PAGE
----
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The Supreme Court affirmed the portion of the intermediate court of appeals’ (ICA) judgment denying without prejudice Philip Kozma’s request for attorneys’ fees related to his appeal but vacated the portion of the ICA’s judgment denying costs. The appeal was related to a foreclosure action brought by Deutsche Bank National Trust Company. The circuit court granted Deutsche Bank’s motion for summary judgment and decree of foreclosure. On appeal, the ICA vacated the circuit court’s judgment and remanded for further proceedings. Upon Kozma’s request seeking attorney’s fees and costs related to his appeal, the ICA determined that Kozma was not a “prevailing party’ at this point in the proceeding. The Supreme Court held (1) the ICA did not err in denying Kozma’s request for attorney’s fees because there was no “prevailing party” entitled to such fees under Haw. Rev. Sat. 607-14; but (2) the ICA incorrectly concluded that Kozma was not entitled to costs pursuant to Haw. R. App. P. 39. View "Deutsche Bank National Trust Co. v. Kozma" on Justia Law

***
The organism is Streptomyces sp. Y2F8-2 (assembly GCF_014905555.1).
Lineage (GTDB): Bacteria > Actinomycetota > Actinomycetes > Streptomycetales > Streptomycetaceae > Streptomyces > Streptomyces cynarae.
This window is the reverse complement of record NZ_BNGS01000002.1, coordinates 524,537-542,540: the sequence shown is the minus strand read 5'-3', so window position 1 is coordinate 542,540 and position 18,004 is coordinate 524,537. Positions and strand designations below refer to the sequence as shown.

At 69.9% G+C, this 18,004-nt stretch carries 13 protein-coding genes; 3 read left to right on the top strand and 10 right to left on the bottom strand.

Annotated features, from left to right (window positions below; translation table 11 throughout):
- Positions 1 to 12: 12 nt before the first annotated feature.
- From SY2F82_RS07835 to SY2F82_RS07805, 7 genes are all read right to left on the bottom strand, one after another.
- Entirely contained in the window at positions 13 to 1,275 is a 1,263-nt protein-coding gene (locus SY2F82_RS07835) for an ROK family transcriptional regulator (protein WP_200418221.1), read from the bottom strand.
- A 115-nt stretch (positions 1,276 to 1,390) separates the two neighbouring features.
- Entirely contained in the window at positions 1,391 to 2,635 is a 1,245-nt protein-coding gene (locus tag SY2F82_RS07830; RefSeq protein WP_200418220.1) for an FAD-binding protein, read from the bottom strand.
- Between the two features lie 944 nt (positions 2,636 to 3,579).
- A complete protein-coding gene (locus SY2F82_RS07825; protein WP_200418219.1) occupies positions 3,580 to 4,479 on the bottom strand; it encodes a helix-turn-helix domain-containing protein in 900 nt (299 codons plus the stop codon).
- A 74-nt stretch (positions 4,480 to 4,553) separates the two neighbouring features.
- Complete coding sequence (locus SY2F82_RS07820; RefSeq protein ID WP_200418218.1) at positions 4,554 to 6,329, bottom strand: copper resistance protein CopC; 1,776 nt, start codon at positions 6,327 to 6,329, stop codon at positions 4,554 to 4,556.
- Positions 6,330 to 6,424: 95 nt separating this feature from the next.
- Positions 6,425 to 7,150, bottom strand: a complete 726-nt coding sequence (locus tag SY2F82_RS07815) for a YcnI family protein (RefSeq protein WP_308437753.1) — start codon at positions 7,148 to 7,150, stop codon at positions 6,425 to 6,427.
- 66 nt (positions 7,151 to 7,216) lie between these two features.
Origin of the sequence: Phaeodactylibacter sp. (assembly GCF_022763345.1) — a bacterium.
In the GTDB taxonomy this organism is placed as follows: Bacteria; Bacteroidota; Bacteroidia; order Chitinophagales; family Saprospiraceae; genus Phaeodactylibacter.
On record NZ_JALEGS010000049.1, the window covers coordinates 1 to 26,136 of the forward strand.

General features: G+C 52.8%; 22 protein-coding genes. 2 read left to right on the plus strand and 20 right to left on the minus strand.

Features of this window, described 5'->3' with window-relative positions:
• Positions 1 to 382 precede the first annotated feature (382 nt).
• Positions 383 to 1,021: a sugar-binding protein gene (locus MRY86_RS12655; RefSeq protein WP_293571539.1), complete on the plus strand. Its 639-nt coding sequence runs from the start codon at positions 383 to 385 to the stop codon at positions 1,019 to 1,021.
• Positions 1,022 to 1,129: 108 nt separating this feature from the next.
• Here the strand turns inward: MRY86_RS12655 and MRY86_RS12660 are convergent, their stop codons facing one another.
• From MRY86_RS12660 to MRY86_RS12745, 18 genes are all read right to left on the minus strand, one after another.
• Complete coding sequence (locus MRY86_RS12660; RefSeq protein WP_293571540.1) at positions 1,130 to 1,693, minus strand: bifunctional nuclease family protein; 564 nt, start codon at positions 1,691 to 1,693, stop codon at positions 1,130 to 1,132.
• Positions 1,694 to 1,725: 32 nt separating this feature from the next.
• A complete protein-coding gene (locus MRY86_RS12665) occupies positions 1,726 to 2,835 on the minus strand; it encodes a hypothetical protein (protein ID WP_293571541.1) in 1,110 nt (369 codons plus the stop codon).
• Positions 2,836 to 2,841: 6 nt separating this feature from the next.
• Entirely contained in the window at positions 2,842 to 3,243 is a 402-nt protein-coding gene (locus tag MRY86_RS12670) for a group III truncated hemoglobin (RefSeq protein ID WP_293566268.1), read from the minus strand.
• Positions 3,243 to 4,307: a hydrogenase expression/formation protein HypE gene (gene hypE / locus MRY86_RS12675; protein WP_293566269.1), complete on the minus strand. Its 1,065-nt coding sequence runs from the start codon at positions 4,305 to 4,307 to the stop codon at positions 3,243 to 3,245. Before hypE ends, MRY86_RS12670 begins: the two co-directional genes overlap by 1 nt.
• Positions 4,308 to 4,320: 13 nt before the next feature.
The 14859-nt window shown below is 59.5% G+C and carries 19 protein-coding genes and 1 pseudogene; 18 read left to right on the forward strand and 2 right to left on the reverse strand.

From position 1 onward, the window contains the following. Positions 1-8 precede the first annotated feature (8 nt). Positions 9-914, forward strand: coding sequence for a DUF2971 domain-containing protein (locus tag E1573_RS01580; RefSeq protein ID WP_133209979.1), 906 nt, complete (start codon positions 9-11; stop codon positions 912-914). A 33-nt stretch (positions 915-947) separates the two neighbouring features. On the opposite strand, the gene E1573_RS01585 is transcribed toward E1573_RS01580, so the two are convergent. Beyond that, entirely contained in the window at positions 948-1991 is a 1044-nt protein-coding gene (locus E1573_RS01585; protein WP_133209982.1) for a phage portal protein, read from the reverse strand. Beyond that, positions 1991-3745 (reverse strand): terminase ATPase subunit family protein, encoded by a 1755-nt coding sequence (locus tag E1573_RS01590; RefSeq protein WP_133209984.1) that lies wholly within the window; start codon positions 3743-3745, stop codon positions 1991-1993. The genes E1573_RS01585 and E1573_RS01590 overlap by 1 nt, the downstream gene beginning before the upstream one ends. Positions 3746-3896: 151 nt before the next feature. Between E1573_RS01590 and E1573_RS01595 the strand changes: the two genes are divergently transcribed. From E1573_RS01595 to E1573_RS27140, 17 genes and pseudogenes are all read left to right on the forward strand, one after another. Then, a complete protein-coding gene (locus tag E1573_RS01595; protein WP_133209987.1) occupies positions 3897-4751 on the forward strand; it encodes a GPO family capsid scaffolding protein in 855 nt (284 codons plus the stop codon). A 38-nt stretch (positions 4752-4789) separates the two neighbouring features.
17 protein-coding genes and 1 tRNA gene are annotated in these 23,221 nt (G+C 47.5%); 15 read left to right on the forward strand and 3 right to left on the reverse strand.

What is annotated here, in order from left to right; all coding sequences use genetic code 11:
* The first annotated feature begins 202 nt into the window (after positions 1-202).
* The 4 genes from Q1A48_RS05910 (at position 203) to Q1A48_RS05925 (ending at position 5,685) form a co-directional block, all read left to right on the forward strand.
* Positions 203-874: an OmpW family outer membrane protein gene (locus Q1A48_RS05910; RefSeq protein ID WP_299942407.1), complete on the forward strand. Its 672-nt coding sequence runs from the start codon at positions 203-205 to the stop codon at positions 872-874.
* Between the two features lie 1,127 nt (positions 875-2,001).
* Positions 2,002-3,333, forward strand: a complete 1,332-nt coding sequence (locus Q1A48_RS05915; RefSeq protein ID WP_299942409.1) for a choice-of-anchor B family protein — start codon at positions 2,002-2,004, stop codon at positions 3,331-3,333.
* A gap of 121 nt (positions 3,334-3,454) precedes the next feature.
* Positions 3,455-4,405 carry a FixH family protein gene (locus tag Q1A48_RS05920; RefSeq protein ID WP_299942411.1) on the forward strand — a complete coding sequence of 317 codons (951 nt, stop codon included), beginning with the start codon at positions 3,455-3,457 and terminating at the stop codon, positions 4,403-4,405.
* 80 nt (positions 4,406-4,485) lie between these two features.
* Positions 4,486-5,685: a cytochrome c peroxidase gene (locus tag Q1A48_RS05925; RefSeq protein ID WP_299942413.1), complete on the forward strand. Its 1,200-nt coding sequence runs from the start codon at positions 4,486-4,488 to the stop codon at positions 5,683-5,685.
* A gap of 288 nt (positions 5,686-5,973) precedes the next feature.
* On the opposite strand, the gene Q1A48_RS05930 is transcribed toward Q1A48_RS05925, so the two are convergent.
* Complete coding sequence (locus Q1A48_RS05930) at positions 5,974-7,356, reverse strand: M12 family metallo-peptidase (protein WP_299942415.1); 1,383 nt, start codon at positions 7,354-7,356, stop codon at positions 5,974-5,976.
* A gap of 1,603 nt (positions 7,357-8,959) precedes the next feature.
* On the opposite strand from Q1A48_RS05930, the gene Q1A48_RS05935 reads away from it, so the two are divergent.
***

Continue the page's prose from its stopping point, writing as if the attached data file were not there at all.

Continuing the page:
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In 2008, Purdy borrowed from Citizens First, using his dairy cattle as collateral. Purdy refinanced in 2009, executing an “Agricultural Security Agreement" that granted Citizens a purchase money security interest in “all . . . Equipment, Farm Products, [and] Livestock (including all increase and supplies) . . . currently owned [or] hereafter acquired.” Citizens perfected this security interest by filing with the Kentucky Secretary of State. Purdy and Citizens executed two similar security agreements in 2010 and 2012, which were perfected. After the 2009 refinancing, Purdy increased the size of his herd, entering into “Dairy Cow Lease” agreements with Sunshine. The parties also executed security agreements and Sunshine filed financing statements. In 2012, milk production became less profitable. Purdy sold off cattle, including many bearing Sunshine’s brand, and filed a voluntary Chapter 12 bankruptcy petition. Both Citizens and Sunshine sought relief from the stay preventing the removal of the livestock. In 2014, the Sixth Circuit held that Citizens failed to demonstrate that the "Leases” were actually security agreements in disguise. On remand, the bankruptcy court determined that all cattle sold at a 2014 auction were subject to Citizens’ security interest. The district court affirmed, awarding Citzens $402,354.54. The Sixth Circuit affirmed; the bankruptcy court did not contravene its mandate by holding a hearing on the question of ownership. View "Sunshine Heifers, LLC v. Citizens First Bank" on Justia Law